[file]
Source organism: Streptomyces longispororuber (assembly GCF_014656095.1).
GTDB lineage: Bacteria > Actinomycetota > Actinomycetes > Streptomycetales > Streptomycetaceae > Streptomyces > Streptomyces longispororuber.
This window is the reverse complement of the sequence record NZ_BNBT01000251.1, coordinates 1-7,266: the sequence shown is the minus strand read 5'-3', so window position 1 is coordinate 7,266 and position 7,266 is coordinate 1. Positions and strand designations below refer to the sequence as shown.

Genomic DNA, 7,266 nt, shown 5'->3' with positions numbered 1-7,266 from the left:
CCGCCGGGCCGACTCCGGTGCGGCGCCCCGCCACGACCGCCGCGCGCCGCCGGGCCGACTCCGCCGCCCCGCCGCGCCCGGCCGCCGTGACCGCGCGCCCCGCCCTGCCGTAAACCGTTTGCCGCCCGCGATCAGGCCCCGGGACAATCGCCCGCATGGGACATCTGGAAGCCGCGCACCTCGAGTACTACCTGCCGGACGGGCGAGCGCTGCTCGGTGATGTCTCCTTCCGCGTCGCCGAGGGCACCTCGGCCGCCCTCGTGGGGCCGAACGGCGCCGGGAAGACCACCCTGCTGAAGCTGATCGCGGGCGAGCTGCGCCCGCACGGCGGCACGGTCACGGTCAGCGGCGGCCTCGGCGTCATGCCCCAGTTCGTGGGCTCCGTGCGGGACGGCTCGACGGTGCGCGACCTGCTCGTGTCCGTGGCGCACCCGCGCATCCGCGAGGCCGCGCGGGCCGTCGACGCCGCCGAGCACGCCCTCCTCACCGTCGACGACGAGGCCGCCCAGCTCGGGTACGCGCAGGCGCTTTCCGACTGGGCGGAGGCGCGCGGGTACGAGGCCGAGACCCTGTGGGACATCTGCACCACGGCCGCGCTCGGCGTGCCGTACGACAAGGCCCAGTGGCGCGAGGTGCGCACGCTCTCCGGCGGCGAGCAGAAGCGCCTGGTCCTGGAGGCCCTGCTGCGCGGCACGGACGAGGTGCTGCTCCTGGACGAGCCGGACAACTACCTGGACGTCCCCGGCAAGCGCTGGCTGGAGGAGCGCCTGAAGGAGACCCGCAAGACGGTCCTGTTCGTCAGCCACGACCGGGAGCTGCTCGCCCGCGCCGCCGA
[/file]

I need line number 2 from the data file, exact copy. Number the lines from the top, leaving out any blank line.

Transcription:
GTDB lineage: Bacteria > Actinomycetota > Actinomycetes > Streptomycetales > Streptomycetaceae > Streptomyces > Streptomyces longispororuber.